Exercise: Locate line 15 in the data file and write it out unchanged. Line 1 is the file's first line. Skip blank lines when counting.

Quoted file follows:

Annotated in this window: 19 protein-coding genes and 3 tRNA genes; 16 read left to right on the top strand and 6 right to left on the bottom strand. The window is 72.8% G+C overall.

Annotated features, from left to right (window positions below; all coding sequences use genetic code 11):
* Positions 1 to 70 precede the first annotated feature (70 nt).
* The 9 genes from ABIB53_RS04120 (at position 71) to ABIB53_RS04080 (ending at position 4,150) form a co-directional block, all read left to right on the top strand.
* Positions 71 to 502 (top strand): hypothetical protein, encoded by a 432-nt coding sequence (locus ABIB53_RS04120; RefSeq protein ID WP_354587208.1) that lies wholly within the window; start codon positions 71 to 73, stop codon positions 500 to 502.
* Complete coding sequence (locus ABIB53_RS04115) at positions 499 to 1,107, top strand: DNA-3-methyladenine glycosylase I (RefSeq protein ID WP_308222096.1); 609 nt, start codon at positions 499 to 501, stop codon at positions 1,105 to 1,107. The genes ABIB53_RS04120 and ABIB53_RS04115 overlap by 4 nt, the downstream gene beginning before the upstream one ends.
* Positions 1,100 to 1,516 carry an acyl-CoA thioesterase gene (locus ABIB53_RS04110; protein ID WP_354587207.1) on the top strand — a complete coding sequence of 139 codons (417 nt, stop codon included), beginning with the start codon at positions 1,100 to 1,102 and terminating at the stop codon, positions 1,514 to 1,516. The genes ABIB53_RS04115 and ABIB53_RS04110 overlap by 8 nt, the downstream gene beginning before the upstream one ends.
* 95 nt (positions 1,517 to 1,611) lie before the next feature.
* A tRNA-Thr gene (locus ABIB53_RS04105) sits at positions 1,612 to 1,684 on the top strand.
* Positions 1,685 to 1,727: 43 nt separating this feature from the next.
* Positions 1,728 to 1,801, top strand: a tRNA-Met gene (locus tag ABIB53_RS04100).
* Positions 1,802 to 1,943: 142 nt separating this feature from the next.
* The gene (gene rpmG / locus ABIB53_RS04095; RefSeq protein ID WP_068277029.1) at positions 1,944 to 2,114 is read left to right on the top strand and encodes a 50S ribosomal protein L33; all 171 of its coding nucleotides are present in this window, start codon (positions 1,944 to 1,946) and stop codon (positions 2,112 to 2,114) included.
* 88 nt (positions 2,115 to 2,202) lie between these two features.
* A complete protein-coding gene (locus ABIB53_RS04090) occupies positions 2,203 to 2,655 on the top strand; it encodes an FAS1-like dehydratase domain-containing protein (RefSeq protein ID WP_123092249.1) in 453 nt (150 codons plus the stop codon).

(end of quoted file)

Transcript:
* A complete protein-coding gene (locus ABIB53_RS04090) occupies positions 2,203 to 2,655 on the top strand; it encodes an FAS1-like dehydratase domain-containing protein (RefSeq protein ID WP_123092249.1) in 453 nt (150 codons plus the stop codon).